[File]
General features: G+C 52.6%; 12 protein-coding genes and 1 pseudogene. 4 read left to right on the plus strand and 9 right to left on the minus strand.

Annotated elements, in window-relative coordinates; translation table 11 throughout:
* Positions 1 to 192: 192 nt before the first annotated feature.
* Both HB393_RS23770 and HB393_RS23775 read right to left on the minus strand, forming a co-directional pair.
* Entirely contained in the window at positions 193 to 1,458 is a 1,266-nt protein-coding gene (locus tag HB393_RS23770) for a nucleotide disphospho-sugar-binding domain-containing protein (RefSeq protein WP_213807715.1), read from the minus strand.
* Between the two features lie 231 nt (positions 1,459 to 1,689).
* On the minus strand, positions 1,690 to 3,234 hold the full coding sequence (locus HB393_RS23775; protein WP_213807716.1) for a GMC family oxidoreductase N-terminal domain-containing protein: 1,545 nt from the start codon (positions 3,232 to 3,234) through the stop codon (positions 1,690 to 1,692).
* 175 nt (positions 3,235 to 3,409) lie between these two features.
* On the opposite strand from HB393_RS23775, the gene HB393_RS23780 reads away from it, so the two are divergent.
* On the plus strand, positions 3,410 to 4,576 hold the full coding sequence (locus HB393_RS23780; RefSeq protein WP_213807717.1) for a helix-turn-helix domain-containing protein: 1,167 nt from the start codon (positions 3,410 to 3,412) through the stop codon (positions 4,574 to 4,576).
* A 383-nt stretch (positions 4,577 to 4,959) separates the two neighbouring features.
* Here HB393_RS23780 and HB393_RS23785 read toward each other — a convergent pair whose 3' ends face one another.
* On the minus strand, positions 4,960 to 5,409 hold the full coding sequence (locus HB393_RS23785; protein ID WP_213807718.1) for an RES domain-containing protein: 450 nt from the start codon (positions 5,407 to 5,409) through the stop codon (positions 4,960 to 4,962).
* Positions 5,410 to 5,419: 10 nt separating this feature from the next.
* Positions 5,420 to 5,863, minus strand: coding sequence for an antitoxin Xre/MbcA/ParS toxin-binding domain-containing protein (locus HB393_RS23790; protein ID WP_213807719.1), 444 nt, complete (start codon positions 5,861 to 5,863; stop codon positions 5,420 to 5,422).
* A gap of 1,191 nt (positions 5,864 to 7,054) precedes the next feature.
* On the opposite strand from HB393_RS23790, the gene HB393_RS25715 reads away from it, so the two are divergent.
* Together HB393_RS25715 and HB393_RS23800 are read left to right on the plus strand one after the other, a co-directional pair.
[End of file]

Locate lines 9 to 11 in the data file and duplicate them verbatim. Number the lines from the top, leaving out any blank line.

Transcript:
* On the opposite strand from HB393_RS23775, the gene HB393_RS23780 reads away from it, so the two are divergent.
* On the plus strand, positions 3,410 to 4,576 hold the full coding sequence (locus HB393_RS23780; RefSeq protein WP_213807717.1) for a helix-turn-helix domain-containing protein: 1,167 nt from the start codon (positions 3,410 to 3,412) through the stop codon (positions 4,574 to 4,576).
* A 383-nt stretch (positions 4,577 to 4,959) separates the two neighbouring features.